Florida Abortion Initiative Faces Latest Ballot Hurdle — Here Are The Other States Seeing Similar Challenges


The Florida Supreme Court heard oral arguments Wednesday on a ballot measure that would enshrine the right to an abortion in the state constitution—if the court says it can appear on the Florida ballot come November—marking the latest hurdle for one of a handful of states attempting to put state-wide abortion protections in place using ballot measures in the wake of the Supreme Court overturning Roe v. Wade.

Nathan Forrester, senior deputy solicitor general for Florida, argued in court Wednesday that the amendment’s language is ambiguous and could have multiple interpretations, according to the Washington Post.

The argument did not appear to persuade Chief Justice Carlos Muniz, who said the amendment was a “pretty aggressive, comprehensive approach to dealing with this issue,” and noted that the people of Florida aren’t “stupid” and “can figure this out,” the Post reported.

Courtney Brewer, a lawyer for Floridians Protecting Freedom told reporters after the hearing that the language in the amendment is “clear and unambiguous” and said Florida voters will be able to understand it, despite the state’s argument otherwise.

The question of whether the amendment can appear on the state ballot was brought to the state’s Supreme Court by the Attorney General Ashley Moody who—after abortion advocates received the required signatures needed for the question to appear on the ballot—challenged the language of the question.

It’s unclear exactly when the Florida Supreme Court will make their final ruling.

The proposal asks for a state constitutional amendment that would bar restrictions on abortion before fetal viability or when abortions are necessary “to protect the patient’s health, as determined by the patient’s healthcare provider.” Moody has argued that some terms in the initiative are not properly defined and that there are differing opinions on the definition of “viability.” Advocates in the state have gotten nearly one million signatures, surpassing the required 892,000 needed to appear on the ballot, according to the Florida Division of Elections.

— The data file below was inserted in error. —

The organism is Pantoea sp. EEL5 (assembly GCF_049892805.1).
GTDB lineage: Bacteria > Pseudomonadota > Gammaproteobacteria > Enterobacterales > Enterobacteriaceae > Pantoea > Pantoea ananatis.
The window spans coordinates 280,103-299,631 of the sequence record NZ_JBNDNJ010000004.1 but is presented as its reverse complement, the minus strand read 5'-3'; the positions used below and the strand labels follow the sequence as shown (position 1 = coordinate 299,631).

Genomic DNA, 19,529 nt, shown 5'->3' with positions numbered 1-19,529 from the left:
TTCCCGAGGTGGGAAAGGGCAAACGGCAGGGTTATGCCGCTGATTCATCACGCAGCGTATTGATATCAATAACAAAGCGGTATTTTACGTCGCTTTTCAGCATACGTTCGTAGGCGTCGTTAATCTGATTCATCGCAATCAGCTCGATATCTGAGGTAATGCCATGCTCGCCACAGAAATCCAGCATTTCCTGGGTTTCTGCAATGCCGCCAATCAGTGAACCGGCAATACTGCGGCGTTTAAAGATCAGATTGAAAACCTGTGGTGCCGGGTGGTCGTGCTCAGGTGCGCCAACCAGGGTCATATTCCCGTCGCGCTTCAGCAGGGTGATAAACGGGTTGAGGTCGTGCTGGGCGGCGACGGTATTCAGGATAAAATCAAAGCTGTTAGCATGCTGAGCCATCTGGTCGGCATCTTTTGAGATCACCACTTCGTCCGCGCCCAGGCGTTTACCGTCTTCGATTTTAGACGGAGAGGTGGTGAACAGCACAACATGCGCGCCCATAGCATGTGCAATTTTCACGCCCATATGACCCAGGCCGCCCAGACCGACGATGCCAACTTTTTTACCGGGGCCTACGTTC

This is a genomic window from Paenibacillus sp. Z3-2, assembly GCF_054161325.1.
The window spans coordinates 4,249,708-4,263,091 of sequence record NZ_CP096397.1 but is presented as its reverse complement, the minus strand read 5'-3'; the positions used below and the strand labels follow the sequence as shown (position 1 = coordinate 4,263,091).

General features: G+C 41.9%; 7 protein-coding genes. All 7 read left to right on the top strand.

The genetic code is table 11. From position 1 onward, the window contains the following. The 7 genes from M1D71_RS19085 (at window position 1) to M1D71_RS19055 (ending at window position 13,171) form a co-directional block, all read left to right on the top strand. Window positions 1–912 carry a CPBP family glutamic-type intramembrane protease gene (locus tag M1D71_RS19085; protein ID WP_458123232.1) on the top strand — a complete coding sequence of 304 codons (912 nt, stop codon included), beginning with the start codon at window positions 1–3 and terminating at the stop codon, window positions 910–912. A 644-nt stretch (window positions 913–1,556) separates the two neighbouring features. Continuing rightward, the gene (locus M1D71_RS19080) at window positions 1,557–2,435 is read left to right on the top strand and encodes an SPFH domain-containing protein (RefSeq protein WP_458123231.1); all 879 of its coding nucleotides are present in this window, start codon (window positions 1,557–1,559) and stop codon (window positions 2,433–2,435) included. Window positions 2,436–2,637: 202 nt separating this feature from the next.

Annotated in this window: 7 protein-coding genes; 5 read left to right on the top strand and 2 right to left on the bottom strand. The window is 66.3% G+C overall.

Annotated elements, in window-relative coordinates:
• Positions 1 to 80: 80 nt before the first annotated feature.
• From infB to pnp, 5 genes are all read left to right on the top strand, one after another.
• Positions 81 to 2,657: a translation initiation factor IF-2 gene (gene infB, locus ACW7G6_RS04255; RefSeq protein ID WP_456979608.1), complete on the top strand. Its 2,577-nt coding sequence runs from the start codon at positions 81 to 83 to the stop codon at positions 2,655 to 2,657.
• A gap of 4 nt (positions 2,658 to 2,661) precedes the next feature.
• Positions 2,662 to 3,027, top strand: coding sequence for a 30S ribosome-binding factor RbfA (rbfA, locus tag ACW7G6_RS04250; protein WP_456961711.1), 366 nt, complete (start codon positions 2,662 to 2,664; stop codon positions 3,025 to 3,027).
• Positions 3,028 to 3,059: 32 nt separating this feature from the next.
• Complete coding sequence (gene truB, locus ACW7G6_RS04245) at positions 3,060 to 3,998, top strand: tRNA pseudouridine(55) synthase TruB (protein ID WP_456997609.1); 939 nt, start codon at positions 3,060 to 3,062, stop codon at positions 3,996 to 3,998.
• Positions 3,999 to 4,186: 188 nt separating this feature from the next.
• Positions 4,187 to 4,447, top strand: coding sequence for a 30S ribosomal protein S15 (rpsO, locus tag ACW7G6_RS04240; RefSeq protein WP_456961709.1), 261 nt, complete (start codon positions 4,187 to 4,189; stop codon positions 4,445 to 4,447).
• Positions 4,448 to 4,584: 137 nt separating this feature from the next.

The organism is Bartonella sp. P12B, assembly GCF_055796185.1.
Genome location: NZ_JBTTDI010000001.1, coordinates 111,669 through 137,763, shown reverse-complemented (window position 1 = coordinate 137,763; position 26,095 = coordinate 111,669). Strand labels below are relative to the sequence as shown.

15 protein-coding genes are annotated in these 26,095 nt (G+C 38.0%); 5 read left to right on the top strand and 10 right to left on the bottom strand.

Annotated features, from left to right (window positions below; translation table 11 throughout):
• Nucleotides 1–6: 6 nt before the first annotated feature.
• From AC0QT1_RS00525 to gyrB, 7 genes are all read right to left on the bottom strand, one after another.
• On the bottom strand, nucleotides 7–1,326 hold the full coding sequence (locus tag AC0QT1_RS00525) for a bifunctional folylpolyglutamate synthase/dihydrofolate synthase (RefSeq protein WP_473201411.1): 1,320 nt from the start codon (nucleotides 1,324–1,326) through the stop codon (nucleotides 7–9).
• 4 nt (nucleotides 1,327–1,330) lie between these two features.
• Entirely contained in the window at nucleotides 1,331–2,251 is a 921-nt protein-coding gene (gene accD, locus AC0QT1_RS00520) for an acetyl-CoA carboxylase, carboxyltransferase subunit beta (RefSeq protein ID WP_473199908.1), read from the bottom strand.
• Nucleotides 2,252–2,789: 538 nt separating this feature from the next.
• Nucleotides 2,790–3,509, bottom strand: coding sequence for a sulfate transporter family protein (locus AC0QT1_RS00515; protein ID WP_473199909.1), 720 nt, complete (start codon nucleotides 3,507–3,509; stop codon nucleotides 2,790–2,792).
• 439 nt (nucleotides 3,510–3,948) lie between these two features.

60%. That’s the percentage of Florida voters who would have to support the proposed amendment in November in order for the effort to succeed.

Florida has a 15-week ban on abortion currently in place, but that ban is being challenged in the Supreme Court by abortion advocates who claim it violates the state’s constitution. If the Supreme Court—made up of seven justices, five of whom were appointed by Gov. Ron DeSantis (R)—sides with DeSantis and allows the ban on abortion to stand, a separate six-week ban that was signed into law in April by DeSantis will go into effect. Florida is not the only state trapped in this limbo in the post-Roe era where conservative governors and legislatures are working to restrict abortion access and advocates for abortion access are trying to enshrine the right at the state level. In an attempt to stop or even prevent the efforts getting stuck in the courts, advocates in many states have been working to bring the question of abortion access directly to voters using ballot initiatives. Some states have already been successful in that approach, like Ohio, where voters passed a ballot measure to protect abortion in the Republican-led state. A ballot effort in August 2022 led abortion rights in Kansas to be protected. And voters in Michigan, California and Vermont voted to protect abortion rights through ballot measures in November 2022.

Arizona, Arkansas, Nebraska, Nevada and South Dakota are all in the signature phase of attempting to get some variation of abortion protections guaranteed through a ballot question in the upcoming election.

Voters in Maryland will see a ballot question that asks if they want to enshrine the right for women to end their pregnancies in the state’s constitution—currently abortion is allowed until viability in the state. New Yorkers will also see a question on their 2024 ballot about abortion that will ask voters if they want to amend the constitution to prohibit the denial of rights to an individual based on their “pregnancy, pregnancy outcomes, and reproductive health care and autonomy.”

Colorado currently has no term restrictions on abortion, but two competing initiatives are fighting for ballot access: One would amend the state constitution to protect abortion and require insurance plans to cover it, and the other would prohibit abortion altogether. Meanwhile, some reproductive groups in Missouri– where abortion is illegal except in cases of medical emergencies—are pushing for a ballot measure that would make abortion legal until viability, while another measure would allow abortion up to 12 weeks with some exceptions.

Florida Abortion Access Proposal Receives Enough Signatures To Appear On 2024 Ballot (Forbes)

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